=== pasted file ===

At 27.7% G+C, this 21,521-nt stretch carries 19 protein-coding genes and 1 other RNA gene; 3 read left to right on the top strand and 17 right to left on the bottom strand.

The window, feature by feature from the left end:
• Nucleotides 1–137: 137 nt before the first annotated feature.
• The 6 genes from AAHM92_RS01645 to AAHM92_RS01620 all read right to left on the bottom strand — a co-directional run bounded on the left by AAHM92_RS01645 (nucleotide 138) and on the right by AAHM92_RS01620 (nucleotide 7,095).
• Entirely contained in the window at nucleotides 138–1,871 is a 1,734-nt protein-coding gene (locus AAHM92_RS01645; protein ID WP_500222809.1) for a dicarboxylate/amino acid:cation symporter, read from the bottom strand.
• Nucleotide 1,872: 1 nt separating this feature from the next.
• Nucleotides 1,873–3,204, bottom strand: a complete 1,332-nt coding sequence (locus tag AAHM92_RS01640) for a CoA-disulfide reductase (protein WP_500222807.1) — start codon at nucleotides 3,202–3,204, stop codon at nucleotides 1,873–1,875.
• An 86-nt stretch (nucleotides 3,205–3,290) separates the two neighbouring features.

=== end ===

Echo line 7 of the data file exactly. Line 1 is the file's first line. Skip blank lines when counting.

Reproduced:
• Nucleotides 1,873–3,204, bottom strand: a complete 1,332-nt coding sequence (locus tag AAHM92_RS01640) for a CoA-disulfide reductase (protein WP_500222807.1) — start codon at nucleotides 3,202–3,204, stop codon at nucleotides 1,873–1,875.